• Homoousian: Those who believed the Son of God and God the Father shared the one, exact same substance. That is, there is only one substance, which both have.
    • Leaders: Athanasius of Alexandria, Basil of Caesarea, Gregory of Nazianzus
  • Homoian (‘homoi’ means ‘like’): Those who believe the Son of God was ‘like’ God the Father. They did not wish to use the language of ‘ousia,’ or ‘substance.’
    • Leaders: Basil of Ancyra, Eustathius of Sebaste
  • Heteroousian (‘hetero’ means ‘different’): Those who believe the Son of God was ‘of a different substance’ from the Father. These followers were the heirs of Arius’ theology, who developed it to its final form.
    • Leaders: Aetius and Eunomius of Cyzicus

The concern of further heresy being introduced into the church was a constant threat so the creed was issued to lay aside all doubt.

The Nicene Creed

I believe in God, the Father almighty (Isaiah 44:6; 45:5), Creator of heaven and earth (Genesis 1:1; John 1:1-3; Acts 14:15).

I believe in Jesus Christ (Luke 2:11; John 20:28), His only Son (John 3:16), our Lord (John 20:28), He was conceived by the power of the Holy Spirit (Luke 1:35),
and born of the Virgin Mary (Luke 1:27).
He was sentenced under Pontius Pilate (Luke 23:23-25),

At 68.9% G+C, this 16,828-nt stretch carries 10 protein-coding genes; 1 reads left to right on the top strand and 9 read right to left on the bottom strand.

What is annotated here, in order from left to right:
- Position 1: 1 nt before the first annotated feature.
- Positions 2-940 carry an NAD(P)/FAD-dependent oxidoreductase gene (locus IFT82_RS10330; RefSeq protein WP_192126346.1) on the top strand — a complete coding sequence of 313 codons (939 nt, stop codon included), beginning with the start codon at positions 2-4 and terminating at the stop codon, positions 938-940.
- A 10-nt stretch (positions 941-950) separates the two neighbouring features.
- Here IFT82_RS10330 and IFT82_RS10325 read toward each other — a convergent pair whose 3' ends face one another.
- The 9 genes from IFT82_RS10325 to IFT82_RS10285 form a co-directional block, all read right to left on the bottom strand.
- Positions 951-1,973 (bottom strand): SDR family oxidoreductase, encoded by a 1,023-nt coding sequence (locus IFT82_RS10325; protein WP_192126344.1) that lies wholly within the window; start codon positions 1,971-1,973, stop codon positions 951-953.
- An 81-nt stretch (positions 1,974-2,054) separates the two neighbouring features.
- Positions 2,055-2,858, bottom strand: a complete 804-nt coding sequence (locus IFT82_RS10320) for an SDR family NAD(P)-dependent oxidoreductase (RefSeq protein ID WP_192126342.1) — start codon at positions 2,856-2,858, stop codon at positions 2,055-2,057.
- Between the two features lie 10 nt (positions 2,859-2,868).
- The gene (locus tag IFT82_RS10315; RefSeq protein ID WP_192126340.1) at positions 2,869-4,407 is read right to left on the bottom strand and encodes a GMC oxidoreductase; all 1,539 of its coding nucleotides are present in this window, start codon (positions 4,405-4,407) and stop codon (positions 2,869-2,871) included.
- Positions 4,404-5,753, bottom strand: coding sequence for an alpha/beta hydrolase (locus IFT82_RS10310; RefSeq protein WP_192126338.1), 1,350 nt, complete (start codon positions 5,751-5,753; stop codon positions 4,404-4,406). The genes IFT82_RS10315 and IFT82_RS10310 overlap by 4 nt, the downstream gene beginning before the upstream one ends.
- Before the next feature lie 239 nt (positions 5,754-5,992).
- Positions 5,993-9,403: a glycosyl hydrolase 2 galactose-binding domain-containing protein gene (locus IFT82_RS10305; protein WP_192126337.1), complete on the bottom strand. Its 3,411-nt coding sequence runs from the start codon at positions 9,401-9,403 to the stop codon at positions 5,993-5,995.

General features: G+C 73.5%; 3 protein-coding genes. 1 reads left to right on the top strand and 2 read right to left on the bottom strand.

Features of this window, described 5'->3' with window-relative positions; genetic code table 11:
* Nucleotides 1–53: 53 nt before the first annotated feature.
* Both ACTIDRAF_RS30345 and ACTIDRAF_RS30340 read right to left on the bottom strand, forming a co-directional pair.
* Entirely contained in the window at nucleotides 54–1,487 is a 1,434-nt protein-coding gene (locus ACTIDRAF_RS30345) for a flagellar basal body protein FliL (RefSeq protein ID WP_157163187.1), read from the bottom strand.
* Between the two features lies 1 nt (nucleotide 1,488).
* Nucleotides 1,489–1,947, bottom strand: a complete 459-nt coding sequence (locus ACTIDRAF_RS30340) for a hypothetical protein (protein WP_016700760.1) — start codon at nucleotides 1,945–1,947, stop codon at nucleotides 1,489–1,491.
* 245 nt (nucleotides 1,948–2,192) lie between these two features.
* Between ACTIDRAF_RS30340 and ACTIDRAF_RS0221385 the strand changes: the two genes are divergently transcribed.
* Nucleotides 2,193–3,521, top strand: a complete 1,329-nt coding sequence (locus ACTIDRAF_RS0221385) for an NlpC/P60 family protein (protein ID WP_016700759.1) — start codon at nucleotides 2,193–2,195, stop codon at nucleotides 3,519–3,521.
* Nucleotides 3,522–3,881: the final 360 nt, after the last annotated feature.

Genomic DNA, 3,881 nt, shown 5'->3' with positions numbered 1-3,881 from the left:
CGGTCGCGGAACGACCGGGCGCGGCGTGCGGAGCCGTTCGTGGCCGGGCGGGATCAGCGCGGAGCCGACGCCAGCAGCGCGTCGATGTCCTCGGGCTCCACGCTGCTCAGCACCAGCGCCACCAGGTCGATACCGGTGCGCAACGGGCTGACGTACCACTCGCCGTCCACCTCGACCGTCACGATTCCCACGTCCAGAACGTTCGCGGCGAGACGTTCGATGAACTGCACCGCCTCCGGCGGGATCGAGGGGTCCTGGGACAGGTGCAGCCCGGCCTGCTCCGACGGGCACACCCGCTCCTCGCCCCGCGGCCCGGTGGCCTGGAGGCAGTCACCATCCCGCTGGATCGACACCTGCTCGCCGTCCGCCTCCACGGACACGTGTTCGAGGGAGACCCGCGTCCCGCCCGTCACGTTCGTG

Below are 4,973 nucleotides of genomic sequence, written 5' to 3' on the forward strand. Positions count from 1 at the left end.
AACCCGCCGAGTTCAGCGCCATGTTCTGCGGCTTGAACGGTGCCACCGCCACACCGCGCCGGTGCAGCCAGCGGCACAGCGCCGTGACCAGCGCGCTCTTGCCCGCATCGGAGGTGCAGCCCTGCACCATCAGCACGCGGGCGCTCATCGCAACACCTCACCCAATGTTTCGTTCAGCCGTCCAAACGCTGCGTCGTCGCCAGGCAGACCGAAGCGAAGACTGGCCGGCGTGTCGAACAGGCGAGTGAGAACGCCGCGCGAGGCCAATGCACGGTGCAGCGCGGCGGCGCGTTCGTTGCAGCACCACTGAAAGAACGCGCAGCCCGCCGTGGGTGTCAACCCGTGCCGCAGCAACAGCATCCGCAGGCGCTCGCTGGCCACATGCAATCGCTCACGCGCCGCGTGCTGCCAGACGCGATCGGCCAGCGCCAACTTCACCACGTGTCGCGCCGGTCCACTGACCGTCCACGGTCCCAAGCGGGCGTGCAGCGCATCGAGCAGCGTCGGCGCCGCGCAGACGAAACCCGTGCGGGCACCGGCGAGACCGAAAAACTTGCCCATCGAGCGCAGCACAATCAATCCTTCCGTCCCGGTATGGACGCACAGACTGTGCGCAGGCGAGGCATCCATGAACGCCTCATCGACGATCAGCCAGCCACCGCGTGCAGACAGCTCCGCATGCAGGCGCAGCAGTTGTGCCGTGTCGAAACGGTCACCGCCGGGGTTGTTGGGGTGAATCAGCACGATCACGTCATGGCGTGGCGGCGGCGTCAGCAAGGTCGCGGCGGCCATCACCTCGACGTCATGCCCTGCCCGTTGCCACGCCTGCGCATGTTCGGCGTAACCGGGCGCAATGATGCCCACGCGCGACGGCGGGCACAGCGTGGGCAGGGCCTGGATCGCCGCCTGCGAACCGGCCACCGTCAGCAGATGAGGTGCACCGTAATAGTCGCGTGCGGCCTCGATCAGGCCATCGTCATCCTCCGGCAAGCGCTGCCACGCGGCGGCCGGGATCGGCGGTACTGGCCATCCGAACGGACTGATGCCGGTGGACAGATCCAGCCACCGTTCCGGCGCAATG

was crucified (John 19:20; Acts 4:10), died (1 Corinthians 15:3), and was buried (1 Corinthians 15:4). He descended to the dead (1 Peter 3:18; Luke 23:43).
On the third day He rose again (1 Corinthians 15:4, Matthew 28:1, 5-10).
He ascended into heaven (Mark 16:19; Luke 24:51, Acts 1:11),

and is seated at the right hand of the Father (Mark 16:19; Hebrews 1:3).
He will come again to judge the living and the dead (2 Timothy 4:1; John 5:22).

I believe in the Holy Spirit (John 15:26; 16:7-8, 13-14; Acts 13:2), the holy universal Church (Galatians 3:26-29),
the communion of saints (Revelation 19:14; Hebrews 10:25), the forgiveness of sins (Luke 7:48),

the resurrection of the body (1 Thessalonians 4:16; John 6:39), and the life everlasting (John 10:28; 17:2-3).

“Between the Council of Nicaea (325) and the Council of Constantinople (381), many smaller councils were convened by the various theological camps, and the pendulum of opinion swayed between the three. The church found itself in theological turmoil, as it did not have a unified understanding about the Son of God. Fortunately, this turmoil found resolution at the Council of Constantinople (381). The Homoousian camp won out as being most theologically accurate. This final resolution, which has remained the standard of Christian belief since its issuance, is known as the Nicene-Constantinopolitan Creed (today, it is commonly shortened to the Nicene Creed).”

Gareth Leake/Theology Impact